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Iran: Shell Faces 'Dilemma' In South Pars Gas Project

Iran's South Pars gas field (file photo) (epa) February 14, 2007 (RFE/RL) -- Like all oil and gas majors, the Royal Dutch/Shell Group has its eyes open for new sources of supply as global demand for energy grows. Iran is just such a possible source, with the world's second biggest reserves of natural gas.

The Anglo-Dutch group has made the first step toward a multibillion-dollar deal with Iran to help develop the vast South Pars natural-gas field, despite the political thunderclouds gathering around Iran.

In partnership with the Spanish company Repsol, Shell signed a preliminary agreement with Iran in January to develop sections 13 and 14 of the South Pars field. The $10 billion project eventually involves building a plant capable of liquefying 8 million tons of natural gas a year for shipment to Europe and elsewhere.

Shell wants "to go ahead, regardless of the risk, and this is just part of an oil company's strategy," one industry analyst said.

Feasibility Study

Shell has emphasized that the preliminary agreement is largely a feasibility study, and a concrete decision on whether to invest in the project is still about a year away.

A Shell spokesman in London declined to discuss with RFE/RL the political pressures expected from the company's interest in South Pars.

But Shell's chief executive officer (CEO), Jeroen van der Veer, said on February 1 that the decision poses "quite a dilemma." He noted that Iran has some of the biggest hydrocarbon reserves in the world, but he acknowledged that politics will play a part in whether the firm proceeds.

Iran already stands under limited UN sanctions, because it refuses to stop its uranium-enrichment program. If Iran persists, the UN could upgrade the sanctions to a level that would inevitably affect the country's oil-and-gas sector. That could spell trouble for Shell's participation in South Pars.

Expanded Sanctions?

Even worse for Shell, the United States has a law (the Iran-Libya Sanctions Act), under which it could impose sanctions on any company investing more than $20 million a year in Iran.

Shell's major rival, BP, has withdrawn from seeking big business in Iran, citing the damage such moves could do to its U.S. business. By contrast, the French company Total is solidly entrenched in Iran.

The director of the London-based Center for Global Energy Studies, Manochehr Takin, says that so far Shell has taken the political risk and kept a presence in Iran.

Iranian students demonstrating against UN sanctions outside Shell's Tehran office in December 2006 (epa)

"Shell has decided to be in Iran, and they have done oil-field development projects, offshore in the Persian Gulf, and they have been in gas, and they want to go ahead, regardless of the risk, and this is just part of an oil company's strategy," Takin says.

But the threat of widening UN sanctions and the marked deterioration of U.S.-Iranian relations are increasing that risk factor. Should Shell go ahead with major new investment? That's the heart of the dilemma that CEO van der Veer if facing.

On the other side of the argument, Shell feels pressure to secure new reserves, following a period of years in which it was extracting more oil and gas than it was replacing through new reserves.

Bitten In Russia

The question of reserves is given more urgency because Shell has been hard hit by the loss of its controlling share in the Sakhalin-2 oil-and-gas project in the Russian Far East.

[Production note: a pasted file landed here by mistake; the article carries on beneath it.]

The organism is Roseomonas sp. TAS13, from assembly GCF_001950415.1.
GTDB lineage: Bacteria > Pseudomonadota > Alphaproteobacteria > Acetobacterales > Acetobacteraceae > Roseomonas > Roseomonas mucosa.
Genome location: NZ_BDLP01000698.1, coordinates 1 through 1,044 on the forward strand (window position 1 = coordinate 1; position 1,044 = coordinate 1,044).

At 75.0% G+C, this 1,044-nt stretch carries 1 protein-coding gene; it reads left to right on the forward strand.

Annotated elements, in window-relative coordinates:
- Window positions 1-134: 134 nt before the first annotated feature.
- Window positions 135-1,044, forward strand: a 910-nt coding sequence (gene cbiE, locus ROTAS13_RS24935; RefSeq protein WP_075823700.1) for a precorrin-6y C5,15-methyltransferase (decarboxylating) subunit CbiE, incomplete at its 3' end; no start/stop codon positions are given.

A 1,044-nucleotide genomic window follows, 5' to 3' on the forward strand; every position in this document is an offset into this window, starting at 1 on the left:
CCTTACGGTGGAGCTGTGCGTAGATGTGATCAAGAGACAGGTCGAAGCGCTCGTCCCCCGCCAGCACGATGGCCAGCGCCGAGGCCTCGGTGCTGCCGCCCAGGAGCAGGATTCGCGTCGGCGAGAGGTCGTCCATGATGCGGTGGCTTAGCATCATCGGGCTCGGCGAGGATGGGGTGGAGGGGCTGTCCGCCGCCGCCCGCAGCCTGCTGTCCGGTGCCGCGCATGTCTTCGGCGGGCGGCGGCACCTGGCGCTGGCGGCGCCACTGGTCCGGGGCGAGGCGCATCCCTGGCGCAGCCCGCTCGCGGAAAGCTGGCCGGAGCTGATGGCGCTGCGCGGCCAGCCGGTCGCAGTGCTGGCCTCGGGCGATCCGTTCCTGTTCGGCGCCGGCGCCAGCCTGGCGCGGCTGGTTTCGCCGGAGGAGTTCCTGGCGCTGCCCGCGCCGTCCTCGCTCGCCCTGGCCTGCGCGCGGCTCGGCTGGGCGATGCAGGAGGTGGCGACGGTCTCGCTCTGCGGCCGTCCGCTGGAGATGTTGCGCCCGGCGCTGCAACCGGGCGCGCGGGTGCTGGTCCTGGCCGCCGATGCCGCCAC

Shell sold a major stake in the project to Russia's state-run Gazprom concern after months of pressure by the Russian authorities, who threatened to freeze work on Sakhalin-2 and revoke permits because of alleged environmental damage.

Analysts see behind the Sakhalin case a desire from Moscow to reestablish state control over the country's oil-and-gas sector.

Takin of the Center for Global Energy Studies says political interference and pressure is nothing new to the oil companies. It's been going on since oil was discovered in the 19th century.

"They have always been exposed to political risk, as well as geological risk, and reservoir risk -- [the last two being factors] which lie within their own expertise," Takin says. "They have always handled and taken political risk anyway. Especially large companies -- they have a wide portfolio in different parts of the world, and they spread the risk."

For Europeans, one factor in favor of Shell's involvement with Iranian natural gas is that it would diversify sources away from Russia, a major supplier on which Europe is seeking to reduce its dependence.

Prague Energy Forum, October 23-24

Prague Energy Forum, October 23-24

An oil refinery in Western Siberia (TASS)

STABILITY AND SECURITY: On October 23-24, RFE/RL and the Warsaw-based Economic forum cosponsored the Prague Energy Forum at RFE/RL's Prague broadcasting center. The Energy Forum brought together nearly 100 experts and policymakers from Europe, Central Asia, and the Middle East to discuss key issues of energy supply and security in the years to come.

HIGHLIGHTS: RFE/RL presents some of the key presentations from the Energy Forum and interviews with some participants:

Czech Premier Urges Reduced Energy Dependence On Russia

Interview: Nature A Bigger Threat To Security Than Terrorism

Russia Can Boost Security Through Transparency

Interview: Russian Expert Addresses Europe's Security Concerns

U.S. Official Outlines Concerns About Iran's Nuclear Program

Iranian, Western Experts Spar Over Tehran's Nuclear Ambitions

Experts Ponder Future 'Gas Wars'

Former U.S. Ambassador Says Kyiv Can Cope With Gas Price Rise

Interview: Tbilisi Bent On Energy Independence

MORE: Click on the image to see the conference program, participant list, and other materials.